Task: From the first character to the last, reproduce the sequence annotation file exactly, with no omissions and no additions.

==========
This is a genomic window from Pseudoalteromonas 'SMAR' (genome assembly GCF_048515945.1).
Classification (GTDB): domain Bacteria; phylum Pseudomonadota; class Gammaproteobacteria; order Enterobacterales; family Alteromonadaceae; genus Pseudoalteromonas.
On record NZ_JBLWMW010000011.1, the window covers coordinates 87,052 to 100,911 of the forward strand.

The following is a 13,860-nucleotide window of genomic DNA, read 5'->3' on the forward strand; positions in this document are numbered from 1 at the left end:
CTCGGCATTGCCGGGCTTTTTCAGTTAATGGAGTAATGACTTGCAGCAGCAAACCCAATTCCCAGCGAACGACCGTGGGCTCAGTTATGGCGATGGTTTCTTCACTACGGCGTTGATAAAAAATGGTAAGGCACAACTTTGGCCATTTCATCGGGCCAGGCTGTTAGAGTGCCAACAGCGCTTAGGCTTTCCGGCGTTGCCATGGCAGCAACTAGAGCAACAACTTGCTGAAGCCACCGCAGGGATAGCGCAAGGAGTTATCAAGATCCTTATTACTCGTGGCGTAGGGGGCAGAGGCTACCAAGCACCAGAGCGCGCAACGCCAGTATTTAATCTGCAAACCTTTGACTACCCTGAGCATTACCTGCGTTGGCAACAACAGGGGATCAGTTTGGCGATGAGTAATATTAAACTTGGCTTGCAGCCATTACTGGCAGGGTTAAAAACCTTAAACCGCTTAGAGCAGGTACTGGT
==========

This is a genomic window from Pseudoalteromonas 'SMAR' (genome assembly GCF_048515945.1).
Classification (GTDB): domain Bacteria; phylum Pseudomonadota; class Gammaproteobacteria; order Enterobacterales; family Alteromonadaceae; genus Pseudoalteromonas.
On record NZ_JBLWMW010000011.1, the window covers coordinates 87,052 to 100,911 of the forward strand.

The following is a 13,860-nucleotide window of genomic DNA, read 5'->3' on the forward strand; positions in this document are numbered from 1 at the left end:
CTCGGCATTGCCGGGCTTTTTCAGTTAATGGAGTAATGACTTGCAGCAGCAAACCCAATTCCCAGCGAACGACCGTGGGCTCAGTTATGGCGATGGTTTCTTCACTACGGCGTTGATAAAAAATGGTAAGGCACAACTTTGGCCATTTCATCGGGCCAGGCTGTTAGAGTGCCAACAGCGCTTAGGCTTTCCGGCGTTGCCATGGCAGCAACTAGAGCAACAACTTGCTGAAGCCACCGCAGGGATAGCGCAAGGAGTTATCAAGATCCTTATTACTCGTGGCGTAGGGGGCAGAGGCTACCAAGCACCAGAGCGCGCAACGCCAGTATTTAATCTGCAAACCTTTGACTACCCTGAGCATTACCTGCGTTGGCAACAACAGGGGATCAGTTTGGCGATGAGTAATATTAAACTTGGCTTGCAGCCATTACTGGCAGGGTTAAAAACCTTAAACCGCTTAGAGCAGGTACTGGT